Latin name

Sprattus sprattus

Other names

Bristling, brisling, garvie, garvock, Russian sardine, russlet, skipper or whitebait.


Characterised by strongly developed keel-shaped scales. The keel extends from the throat to the anal fin, and the belly is compressed from the sides. 


Inhabits the Baltic and Black Seas, also in the North and Norwegian Seas. 


Pelagic, gregarious fish. Usually found in schools near the shore, sometimes entering estuaries (especially juveniles) and tolerating salinity up to 4 ppb. 


The average size of commercially caught fish is 6-13 centimetres, but there are specimens 13-15 centimetres long. 

Life history and Behavior

Shows strong migrations between winter feeding grounds and summer spawning grounds. Rises to the surface at night.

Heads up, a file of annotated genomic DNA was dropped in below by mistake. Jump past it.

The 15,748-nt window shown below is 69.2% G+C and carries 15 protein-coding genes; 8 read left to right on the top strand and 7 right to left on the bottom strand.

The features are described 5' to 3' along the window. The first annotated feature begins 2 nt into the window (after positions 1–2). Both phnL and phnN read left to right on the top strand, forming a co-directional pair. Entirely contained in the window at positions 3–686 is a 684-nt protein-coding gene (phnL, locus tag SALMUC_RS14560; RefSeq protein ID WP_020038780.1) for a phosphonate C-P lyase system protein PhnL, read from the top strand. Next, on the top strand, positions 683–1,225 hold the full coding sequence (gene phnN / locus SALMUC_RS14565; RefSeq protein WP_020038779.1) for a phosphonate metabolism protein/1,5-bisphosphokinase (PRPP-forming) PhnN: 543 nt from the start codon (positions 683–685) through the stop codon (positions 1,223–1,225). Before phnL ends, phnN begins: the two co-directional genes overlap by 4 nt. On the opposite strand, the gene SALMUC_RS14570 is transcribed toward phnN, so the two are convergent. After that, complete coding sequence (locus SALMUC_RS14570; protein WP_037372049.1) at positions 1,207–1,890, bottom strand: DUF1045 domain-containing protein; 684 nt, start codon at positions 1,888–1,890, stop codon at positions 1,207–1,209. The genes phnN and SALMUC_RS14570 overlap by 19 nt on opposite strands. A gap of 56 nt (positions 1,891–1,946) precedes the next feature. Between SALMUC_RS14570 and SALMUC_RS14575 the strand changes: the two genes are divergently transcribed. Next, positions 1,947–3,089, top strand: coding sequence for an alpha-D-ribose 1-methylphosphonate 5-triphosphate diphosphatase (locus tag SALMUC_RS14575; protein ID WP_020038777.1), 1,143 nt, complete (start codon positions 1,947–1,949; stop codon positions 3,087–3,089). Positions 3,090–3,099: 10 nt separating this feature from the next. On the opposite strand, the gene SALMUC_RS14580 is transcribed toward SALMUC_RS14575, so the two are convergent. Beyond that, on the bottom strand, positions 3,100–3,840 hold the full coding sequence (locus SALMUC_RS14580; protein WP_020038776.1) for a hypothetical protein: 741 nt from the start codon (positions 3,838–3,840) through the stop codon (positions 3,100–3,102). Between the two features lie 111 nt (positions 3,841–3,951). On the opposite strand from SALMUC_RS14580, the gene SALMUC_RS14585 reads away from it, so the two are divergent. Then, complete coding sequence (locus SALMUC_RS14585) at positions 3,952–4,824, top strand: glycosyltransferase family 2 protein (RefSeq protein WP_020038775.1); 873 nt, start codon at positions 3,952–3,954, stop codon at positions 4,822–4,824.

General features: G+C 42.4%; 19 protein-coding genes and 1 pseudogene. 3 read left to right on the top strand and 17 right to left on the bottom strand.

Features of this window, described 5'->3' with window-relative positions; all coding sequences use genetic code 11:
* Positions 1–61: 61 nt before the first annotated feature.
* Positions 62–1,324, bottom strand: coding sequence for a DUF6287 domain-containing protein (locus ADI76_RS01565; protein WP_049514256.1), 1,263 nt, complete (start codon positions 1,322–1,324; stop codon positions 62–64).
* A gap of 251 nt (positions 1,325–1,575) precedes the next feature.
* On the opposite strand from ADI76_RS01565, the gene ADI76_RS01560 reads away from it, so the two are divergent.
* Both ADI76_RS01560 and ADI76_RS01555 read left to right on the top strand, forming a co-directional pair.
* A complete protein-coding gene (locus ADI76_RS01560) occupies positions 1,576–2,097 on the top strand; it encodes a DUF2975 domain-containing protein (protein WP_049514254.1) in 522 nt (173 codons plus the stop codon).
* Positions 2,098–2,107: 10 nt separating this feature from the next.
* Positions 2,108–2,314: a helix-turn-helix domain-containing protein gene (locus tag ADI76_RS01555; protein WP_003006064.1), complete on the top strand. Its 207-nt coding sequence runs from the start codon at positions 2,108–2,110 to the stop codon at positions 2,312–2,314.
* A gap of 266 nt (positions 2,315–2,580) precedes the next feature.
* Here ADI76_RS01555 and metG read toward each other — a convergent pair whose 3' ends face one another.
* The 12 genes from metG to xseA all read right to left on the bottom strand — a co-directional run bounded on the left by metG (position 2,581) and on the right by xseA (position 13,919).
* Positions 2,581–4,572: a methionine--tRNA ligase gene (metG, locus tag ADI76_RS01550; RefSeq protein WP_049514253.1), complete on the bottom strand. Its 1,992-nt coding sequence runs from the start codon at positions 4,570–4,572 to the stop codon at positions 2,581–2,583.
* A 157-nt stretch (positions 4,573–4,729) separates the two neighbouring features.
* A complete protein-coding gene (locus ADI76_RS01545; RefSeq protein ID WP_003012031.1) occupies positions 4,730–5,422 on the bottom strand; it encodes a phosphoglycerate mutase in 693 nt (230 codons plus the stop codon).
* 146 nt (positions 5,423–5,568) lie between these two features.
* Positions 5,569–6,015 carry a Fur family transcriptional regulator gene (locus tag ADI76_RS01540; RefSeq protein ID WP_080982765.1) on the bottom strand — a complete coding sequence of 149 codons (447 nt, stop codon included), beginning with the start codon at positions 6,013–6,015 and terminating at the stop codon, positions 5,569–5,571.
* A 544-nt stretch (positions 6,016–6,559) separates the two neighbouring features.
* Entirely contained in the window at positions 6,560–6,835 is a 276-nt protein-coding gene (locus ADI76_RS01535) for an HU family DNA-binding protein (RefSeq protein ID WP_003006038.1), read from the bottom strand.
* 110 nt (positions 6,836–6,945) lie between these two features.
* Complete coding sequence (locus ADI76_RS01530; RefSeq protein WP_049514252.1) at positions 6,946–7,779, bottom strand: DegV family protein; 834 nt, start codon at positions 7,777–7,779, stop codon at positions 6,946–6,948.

Food and feeding habits

The diet consists mainly of planktonic crustaceans (zooplankton) and fry.


It spawns between May and August. She lays her eggs at a depth of 10-20 m and produces 6000-14000 pelagic eggs. Juveniles drift close to the shore.

Phylum Chordata
Class Actinopterygii
Squad Clupeiformes
Family Clupeidae
Genus Sprattus
Species S. sprattus
Conservation status Least Concern
Habitat Pelagic
Life span, years 6
Maximum body weight, kg 0,012
Maximum length, cm 15
Threat to people Edible
Way of eating Predator

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European sprat

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